Biden Shows Openness to Infrastructure Negotiations With Republicans

Joe Biden
President Joe Biden by Evan Vucci/Associated Press

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President Joe Biden signaled a willingness to negotiate with Republicans on infrastructure policy ahead of a possible meeting with the ranking member on the Senate’s transportation committee.

The president said he invited Sen. Shelley Moore Capito (R-W.Va.) to the White House. The top Republican on the Senate’s Environment and Public Works Committee is among the authors of a nearly $600 billion infrastructure blueprint, meant as an alternative to Biden’s $2.25 trillion version. The GOP outline’s policies are anchored on surface transportation modes, while the president’s proposal would cover climate change, social services and housing opportunities.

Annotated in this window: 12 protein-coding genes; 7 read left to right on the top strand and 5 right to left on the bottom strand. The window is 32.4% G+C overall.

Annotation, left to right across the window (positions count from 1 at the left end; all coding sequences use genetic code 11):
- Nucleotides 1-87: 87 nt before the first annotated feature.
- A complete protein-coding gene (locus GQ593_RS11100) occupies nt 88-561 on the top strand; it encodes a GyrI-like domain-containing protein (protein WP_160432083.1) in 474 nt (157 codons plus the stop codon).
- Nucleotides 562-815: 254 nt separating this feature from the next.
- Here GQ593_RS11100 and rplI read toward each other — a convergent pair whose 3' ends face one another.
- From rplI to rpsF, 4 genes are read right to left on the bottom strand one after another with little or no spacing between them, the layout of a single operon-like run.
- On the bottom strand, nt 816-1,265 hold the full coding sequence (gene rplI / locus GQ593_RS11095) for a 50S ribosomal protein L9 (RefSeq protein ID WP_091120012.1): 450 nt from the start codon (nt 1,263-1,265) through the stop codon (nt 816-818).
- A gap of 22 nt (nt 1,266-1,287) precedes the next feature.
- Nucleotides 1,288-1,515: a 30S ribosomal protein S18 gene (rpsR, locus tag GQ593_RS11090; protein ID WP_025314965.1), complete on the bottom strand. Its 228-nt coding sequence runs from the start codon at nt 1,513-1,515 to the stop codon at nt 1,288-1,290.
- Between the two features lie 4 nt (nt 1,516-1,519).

“Let’s decide on infrastructure, what they think is infrastructure,” Biden told reporters April 29. “Let’s decide what is, what are they prepared to consider in terms of what constitutes infrastructure; how much of it. And then we can talk about how to pay for it if we get to the point that we actually have a real number.”

The president’s remarks came shortly after he called on lawmakers to advance his comprehensive infrastructure proposal during his first address to a joint session of Congress. As part of the president’s infrastructure proposal, the American Jobs Plan, $115 billion would go toward highways and bridges, $85 billion would go toward transit systems, $25 billion would be dedicated to airports and $17 billion for inland ports. The Biden plan’s primary source of funding would be to increase the corporate tax rate from 21% to 28%.

Senate Republicans would like to provide nearly $300 billion for surface corridors, $65 billion to boost access to broadband, $61 billion for transit systems, $44 billion for airports and $13 billion for certain transportation agencies.

“When it comes time for the rubber to meet the road, I urge [Biden] to put partisan politics aside and work with all of us to address these critical issues,” Capito said April 28, soon after the president’s address to Congress.

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